Johnston says the Otago Daily Times continues to enjoy a good level of readership and has far less readership decline than most newspapers in the country and puts that down to its connection with locals.

Between 2016 and 2017, the paper’s readership grew from 88,000 (Q1-Q4 2016) to 92,000 (Q1-Q4 2017).

Johnston says there is a strong sense of community in the area and that leads to locals being really engaged with local news, meaning the print and online versions of the ODT reach plenty of eyeballs and remain an effective way of communicating with a wide variety of people.

“If your personal or business culture aligns with the way we do things down here then it will work, simple really.”

As liveability in some of the country’s larger cities declines, more and more are flocking to the regions such as Dunedin, and Johnston says he hears the same thing from them.

“When they get here they always say ‘why didn’t I do this 10 years ago?’”

Grant Hyland, the managing director of Queenstown based firm KBR Digital, agrees the south breeds a different culture, saying the Queenstown Lakes district would be one of the more unique in the country.

Having such a large volume of tourists in the region – with the population level swelling by 400 percent some months – can create challenges for people joining our community as their new home, he says.

“It can be tough to find the pockets of locals, however, our sense of community is strong once you find your way in.

“We celebrate everything – winter is here, we have a festival, autumn is here, that’s right another festival, and the local schools do fundraising like I have never seen.”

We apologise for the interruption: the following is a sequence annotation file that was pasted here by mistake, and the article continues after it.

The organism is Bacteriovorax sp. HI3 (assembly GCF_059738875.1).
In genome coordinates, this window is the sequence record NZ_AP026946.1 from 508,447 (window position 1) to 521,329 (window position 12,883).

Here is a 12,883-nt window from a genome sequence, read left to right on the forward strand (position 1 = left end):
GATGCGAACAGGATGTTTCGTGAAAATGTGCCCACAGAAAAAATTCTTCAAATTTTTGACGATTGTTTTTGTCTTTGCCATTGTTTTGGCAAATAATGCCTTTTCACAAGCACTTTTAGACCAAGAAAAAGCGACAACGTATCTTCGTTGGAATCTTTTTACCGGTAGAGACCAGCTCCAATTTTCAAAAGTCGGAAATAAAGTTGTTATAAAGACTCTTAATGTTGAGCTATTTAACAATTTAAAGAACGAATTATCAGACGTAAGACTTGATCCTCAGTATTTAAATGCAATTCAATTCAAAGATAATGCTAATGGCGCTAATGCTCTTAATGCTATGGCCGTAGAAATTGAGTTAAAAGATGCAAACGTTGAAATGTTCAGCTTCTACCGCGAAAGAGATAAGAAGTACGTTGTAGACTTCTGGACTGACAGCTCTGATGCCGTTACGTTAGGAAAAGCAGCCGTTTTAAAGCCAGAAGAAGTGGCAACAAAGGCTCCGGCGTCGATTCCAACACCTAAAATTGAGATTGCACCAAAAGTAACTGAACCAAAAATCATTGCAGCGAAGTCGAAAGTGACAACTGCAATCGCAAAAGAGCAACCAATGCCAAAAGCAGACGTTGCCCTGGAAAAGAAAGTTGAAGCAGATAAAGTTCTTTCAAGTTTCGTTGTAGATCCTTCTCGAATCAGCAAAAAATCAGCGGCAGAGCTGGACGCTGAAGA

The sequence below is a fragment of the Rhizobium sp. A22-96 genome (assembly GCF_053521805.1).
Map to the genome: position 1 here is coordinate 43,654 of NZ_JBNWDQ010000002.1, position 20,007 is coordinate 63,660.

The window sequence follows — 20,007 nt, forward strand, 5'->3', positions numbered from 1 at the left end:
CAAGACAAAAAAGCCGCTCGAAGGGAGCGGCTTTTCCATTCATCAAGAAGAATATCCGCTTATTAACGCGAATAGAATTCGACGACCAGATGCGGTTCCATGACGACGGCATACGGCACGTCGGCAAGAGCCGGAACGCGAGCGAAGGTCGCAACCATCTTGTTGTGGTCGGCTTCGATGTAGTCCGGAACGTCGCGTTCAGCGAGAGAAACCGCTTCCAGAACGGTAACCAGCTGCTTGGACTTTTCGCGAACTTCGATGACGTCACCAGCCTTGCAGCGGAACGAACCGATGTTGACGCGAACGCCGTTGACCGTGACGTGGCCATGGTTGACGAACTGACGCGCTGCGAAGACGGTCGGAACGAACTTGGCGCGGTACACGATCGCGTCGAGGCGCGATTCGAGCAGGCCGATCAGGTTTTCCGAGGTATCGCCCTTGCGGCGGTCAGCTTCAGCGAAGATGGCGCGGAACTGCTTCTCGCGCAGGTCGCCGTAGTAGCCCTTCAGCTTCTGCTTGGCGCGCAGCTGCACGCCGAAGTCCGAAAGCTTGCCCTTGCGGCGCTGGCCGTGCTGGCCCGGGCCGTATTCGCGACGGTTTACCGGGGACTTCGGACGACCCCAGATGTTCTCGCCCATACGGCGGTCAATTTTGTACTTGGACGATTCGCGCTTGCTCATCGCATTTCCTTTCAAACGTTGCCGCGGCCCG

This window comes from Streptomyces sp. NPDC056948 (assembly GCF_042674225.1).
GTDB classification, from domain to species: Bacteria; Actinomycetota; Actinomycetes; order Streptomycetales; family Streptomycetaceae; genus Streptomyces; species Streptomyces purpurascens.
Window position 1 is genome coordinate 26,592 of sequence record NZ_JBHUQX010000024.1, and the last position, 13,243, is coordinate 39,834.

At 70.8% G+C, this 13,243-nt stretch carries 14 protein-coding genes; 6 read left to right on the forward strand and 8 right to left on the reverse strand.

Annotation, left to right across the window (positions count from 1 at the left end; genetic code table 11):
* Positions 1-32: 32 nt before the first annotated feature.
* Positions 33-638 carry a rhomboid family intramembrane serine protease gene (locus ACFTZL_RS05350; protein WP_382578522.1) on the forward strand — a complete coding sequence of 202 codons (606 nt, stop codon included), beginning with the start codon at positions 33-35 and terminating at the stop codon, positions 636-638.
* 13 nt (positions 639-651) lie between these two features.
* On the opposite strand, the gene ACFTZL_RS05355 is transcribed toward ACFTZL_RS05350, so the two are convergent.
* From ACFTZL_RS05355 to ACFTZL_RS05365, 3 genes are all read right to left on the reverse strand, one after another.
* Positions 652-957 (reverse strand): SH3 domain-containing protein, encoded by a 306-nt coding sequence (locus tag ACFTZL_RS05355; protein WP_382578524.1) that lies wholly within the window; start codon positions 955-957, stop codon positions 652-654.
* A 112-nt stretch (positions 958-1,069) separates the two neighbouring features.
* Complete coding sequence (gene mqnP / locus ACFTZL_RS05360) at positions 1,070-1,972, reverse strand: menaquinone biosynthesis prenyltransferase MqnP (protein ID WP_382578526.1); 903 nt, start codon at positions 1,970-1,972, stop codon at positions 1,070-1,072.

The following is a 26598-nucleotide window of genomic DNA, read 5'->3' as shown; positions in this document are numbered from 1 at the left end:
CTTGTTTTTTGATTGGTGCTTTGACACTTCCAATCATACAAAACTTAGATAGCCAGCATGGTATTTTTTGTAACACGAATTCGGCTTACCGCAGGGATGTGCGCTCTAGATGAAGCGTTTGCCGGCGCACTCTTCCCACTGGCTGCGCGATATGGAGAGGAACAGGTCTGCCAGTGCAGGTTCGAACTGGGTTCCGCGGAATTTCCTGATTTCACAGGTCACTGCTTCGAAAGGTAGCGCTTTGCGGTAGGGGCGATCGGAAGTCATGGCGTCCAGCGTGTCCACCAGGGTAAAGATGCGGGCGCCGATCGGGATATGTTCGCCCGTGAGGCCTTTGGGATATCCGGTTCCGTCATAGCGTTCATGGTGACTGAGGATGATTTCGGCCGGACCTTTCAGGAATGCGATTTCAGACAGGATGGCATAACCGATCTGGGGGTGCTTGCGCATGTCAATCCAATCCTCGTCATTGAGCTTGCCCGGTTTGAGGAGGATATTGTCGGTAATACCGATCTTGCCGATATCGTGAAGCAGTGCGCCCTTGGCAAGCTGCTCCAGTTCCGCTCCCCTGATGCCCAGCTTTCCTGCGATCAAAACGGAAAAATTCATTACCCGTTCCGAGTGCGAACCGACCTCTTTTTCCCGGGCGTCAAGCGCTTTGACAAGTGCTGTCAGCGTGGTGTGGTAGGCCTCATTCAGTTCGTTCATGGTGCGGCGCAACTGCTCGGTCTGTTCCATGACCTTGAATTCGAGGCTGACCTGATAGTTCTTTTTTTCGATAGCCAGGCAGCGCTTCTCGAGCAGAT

Hyland says over the last five years the local population and investment in infrastructure have grown immensely.

“Once upon a time you couldn’t live outside the main mets, this isn’t true anymore.

“People are looking to reprioritise their lives in ways big cities just can’t cater to.”

He says the strong community approach and desire to live a balanced life manifests in local advertising in a unique way. Given the economy’s emphasis on tourism, 90 percent of businesses are geared towards attracting international money and this means advertising is often geared to an international audience, Hyland says.

He says radio is the most predominant local media option, and location targeting for digital publications is helping boost local media options.

“The majority of businesses are looking for international audiences but irrespective, I think smaller towns will generally try and support local businesses so it’s important that agencies or marketing businesses appreciate this dynamic if trying to enter smaller towns.”

And quite simply, he says, living in the regions and New Zealand’s smaller towns will grant you more time and diversity, giving you more to focus on than financial gains.

The Regional Rundown series will explore the Waikato, Bay of Plenty, Hawke’s Bay/Wairarapa, Nelson/Marlborough, and Otago regions. To read the profiles, click here.

This story is part of a content partnership with News Works.